Shopify and WooCommerce both have great things about them. I love the freedom/customizability and the ecosystem of WooCommerce but I also really want a hosted solution and access to all the amazing partnerships/integrations that Shopify has. What if you didn’t have to choose? You could pay $9/month to get access to everything you love about Shopify but also be able to run the site with WooCommerce and have total freedom to do whatever the heck you want.
Way back in 2009 I got one of my very first paying online gigs. It was writing posts for Mac.AppStorm (they are still there). It didn’t pay all that much but I had so much fun doing it. I really enjoy blogging and so I’ve decided to start a new blog.
It’s called practicalshopify.com. Basically I’m interacting with Shopify quite a bit on a daily basis at my new gig and I’m learning a lot so I thought why not try to share what I’m learning with others. It should be fun. If you are interested in ecommerce or Shopify you really should follow along.
Anyone who has spent more than 10 minutes with me knows I loving coming up with ideas. Coming up with something new or taking an existing process and making it better really excites me. In the past things like lack of free time, insufficient funds, and a COI policy have kept me from acting on these ideas. Now with no legal/time restrictions and a freshly pilfered 401k I have all the pieces I need to do something fun.
So I’m starting a WordPress development company over at secretpizza.party. Not exactly sure what all I’ll be releasing but it will likely include some WooCommerce stuff as ecommerce is my passion lately. I don’t want anything about it to be boring so I picked a crazy name and had an even crazier logo created. If you have any ideas of things you want to see created drop me a line and make sure to keep an eye on my blog for more information.
Today is a weird day for me, it’s my last day at Automattic. I’ve been there for over 4 years, I’ve traveled over 100k miles all over the world for different events and I’ve made a crap ton of swag.
While I’m sad to be leaving I’m very excited to be taking a position at my brother’s company, teelaunch, and helping him grow it. My brother is the most driven and passionate person I know and I can’t wait to see what we can build together.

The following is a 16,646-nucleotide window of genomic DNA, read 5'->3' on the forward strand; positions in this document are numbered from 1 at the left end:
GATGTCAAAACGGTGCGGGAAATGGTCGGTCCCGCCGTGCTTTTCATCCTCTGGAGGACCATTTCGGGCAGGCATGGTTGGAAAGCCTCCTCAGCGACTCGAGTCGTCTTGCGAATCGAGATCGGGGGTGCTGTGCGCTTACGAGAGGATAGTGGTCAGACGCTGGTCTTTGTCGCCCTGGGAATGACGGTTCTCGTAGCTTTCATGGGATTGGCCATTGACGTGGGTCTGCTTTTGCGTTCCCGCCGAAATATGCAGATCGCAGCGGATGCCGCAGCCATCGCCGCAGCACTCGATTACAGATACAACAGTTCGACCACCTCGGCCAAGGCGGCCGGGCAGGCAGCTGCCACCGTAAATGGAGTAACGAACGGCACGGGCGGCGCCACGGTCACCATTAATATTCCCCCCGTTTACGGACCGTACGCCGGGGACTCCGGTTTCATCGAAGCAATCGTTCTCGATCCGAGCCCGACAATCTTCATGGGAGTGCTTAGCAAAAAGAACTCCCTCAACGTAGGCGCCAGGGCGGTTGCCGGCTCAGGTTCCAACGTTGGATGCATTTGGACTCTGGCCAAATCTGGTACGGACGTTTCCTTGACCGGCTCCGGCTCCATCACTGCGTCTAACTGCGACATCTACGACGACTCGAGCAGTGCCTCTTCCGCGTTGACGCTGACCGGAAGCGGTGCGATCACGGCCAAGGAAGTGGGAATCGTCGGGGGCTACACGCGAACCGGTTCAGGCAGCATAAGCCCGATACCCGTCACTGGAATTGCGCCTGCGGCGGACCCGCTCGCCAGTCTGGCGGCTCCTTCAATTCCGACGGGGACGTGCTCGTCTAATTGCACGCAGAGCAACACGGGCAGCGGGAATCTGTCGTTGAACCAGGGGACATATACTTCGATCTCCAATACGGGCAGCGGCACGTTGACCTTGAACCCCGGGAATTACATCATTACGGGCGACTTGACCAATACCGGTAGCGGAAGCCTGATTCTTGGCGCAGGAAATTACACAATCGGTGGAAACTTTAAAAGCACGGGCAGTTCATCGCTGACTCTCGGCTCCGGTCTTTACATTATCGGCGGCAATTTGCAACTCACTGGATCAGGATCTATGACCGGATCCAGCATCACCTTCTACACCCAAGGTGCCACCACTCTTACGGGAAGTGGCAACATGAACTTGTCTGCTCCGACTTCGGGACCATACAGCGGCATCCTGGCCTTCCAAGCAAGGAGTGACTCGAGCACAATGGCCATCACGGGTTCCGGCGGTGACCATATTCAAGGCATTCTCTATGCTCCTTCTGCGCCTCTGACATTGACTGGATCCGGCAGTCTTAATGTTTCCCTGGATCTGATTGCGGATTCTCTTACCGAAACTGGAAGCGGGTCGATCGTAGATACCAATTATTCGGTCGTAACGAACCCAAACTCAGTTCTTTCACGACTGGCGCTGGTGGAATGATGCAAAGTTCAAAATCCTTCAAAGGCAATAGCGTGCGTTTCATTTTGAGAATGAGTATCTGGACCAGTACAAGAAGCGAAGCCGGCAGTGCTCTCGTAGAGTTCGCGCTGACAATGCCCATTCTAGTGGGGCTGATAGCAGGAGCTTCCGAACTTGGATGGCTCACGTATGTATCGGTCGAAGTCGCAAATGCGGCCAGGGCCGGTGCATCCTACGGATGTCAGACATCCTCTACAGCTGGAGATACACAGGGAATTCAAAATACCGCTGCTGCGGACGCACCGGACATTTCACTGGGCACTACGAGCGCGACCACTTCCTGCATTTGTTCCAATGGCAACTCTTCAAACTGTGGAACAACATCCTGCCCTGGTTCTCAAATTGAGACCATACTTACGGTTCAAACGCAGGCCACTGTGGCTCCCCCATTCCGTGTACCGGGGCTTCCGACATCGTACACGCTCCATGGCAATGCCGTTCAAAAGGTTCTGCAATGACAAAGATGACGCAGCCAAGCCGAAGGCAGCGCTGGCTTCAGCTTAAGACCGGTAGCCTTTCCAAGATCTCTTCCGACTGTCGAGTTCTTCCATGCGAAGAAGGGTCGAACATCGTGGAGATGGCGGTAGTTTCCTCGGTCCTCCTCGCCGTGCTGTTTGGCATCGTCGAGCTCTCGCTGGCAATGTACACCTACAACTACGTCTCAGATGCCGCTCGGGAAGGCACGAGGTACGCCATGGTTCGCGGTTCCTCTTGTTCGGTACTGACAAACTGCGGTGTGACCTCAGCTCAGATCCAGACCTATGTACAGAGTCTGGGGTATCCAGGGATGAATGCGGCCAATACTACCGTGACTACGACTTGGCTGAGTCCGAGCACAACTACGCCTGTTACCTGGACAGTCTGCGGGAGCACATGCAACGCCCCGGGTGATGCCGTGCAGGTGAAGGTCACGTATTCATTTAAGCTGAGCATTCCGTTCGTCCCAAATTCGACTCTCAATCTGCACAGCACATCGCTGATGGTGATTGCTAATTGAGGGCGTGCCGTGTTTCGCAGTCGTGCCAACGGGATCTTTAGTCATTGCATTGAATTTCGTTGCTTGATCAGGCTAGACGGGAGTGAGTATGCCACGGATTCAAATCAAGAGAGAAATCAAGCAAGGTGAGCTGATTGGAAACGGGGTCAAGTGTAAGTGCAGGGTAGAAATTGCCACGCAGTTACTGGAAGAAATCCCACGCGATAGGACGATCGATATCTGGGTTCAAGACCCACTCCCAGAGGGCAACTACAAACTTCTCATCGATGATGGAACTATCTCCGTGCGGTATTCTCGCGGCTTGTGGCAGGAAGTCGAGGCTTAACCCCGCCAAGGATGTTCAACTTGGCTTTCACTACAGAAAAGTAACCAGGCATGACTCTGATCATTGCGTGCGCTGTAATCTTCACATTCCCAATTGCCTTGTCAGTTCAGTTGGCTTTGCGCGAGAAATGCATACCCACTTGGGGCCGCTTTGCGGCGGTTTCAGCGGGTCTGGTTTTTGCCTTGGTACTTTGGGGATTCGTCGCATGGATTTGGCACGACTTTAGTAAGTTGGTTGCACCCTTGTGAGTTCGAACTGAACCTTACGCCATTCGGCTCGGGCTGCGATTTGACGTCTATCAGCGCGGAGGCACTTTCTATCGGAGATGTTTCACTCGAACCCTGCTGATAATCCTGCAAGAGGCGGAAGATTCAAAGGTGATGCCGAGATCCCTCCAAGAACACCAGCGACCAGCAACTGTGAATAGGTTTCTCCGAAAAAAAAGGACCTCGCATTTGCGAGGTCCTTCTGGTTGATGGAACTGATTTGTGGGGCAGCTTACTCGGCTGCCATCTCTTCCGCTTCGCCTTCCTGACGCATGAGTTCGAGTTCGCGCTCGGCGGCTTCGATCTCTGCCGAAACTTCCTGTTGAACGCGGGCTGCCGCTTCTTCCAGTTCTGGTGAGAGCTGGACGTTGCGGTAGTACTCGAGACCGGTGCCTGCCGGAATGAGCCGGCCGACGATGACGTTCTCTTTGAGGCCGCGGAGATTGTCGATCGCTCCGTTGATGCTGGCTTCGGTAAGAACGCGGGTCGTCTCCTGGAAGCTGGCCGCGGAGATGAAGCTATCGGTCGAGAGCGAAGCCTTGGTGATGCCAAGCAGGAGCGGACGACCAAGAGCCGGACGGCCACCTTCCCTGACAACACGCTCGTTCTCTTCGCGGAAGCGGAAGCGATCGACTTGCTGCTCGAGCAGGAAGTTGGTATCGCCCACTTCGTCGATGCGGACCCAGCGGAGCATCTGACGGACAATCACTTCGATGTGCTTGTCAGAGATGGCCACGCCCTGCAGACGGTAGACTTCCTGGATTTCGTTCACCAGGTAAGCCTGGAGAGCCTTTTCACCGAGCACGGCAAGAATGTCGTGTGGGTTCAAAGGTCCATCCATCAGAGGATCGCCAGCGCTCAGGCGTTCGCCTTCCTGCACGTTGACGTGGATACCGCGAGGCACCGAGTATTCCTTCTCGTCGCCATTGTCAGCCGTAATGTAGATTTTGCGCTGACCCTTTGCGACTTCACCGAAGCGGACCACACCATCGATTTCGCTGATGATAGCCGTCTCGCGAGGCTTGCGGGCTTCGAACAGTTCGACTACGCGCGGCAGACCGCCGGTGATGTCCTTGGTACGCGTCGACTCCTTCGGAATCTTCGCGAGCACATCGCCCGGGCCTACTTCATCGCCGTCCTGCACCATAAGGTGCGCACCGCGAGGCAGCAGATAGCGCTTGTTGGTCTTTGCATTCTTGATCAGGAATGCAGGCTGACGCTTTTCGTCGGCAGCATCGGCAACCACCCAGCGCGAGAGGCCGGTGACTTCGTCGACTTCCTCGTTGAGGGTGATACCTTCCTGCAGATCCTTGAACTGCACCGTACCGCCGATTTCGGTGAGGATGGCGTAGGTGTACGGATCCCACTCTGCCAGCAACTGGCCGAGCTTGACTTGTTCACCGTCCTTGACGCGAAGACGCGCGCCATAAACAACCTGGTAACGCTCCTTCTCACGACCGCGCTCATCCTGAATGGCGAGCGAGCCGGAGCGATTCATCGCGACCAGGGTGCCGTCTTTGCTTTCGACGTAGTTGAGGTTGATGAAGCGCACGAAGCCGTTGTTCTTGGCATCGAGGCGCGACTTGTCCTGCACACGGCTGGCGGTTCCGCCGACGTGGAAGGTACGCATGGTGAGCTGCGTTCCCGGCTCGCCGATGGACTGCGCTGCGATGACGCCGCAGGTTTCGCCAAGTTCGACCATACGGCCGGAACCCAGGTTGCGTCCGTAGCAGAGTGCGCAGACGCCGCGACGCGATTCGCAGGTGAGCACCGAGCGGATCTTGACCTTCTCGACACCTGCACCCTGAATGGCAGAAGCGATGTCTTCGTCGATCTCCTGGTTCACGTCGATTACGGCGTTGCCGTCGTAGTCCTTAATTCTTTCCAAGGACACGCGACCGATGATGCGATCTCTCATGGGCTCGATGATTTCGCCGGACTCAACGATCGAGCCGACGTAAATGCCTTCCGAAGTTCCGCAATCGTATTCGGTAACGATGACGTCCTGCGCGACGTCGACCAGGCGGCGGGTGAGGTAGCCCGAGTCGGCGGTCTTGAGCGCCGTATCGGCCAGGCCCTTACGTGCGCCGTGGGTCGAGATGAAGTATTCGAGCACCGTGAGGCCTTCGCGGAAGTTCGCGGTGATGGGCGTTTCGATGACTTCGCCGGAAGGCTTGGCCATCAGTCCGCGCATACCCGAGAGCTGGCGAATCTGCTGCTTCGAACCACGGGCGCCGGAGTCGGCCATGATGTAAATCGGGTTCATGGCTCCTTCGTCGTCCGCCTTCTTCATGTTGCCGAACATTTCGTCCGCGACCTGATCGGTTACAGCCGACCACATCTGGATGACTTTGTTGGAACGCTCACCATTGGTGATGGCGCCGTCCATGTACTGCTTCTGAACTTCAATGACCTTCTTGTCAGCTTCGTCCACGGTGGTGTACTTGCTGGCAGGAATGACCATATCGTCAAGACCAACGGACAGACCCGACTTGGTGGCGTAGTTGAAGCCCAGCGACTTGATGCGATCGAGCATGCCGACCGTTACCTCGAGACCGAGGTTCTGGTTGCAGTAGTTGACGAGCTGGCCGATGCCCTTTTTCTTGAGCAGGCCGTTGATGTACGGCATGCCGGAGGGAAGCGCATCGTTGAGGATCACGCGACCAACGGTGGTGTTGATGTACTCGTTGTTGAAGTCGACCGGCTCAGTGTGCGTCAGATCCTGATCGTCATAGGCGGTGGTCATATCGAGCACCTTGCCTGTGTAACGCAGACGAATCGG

Don’t worry I’m not leaving the WordPress community. I have big plans for a new WordPress/WooCommerce based company I’m launching and I have some crazy cool wapuu swag in the works.
I’m always on the search for really neat things and I came across this great button club at inch x inch. Every month they send you really amazing buttons produced by busy beaver buttons and designed by some of the best designers in the world. The club is only $30/year and the profits go to various charities. I think its a really neat concept and if you are into well designed goods & charities you really should check it out.
I work a bunch of events and I’m always trying to find ways to explain difficult concepts in an easy way. One thing that always confuses people is the difference between WordPress.com and WordPress.org.
On my daily Dribbble search I came across a guy named Josh Quick who specializes in how-to type graphics and I got the idea to hire him to create a graphic to explain the difference.
I think it turned out pretty well and if you have a use for it please do whatever you want with it. It’s licensed under CC zero.
I love enamel pins. They are so hot right now and super cool. I was looking for pin inspiration and I came across a few resources I wanted to share.
First is this weekly column on Vice of really neat pins you need to be buying. There is some great stuff in there.
That lead me to PATCHGAME, who basically the authority on pins and patches. Getting featured on his channel basically guarantees sales.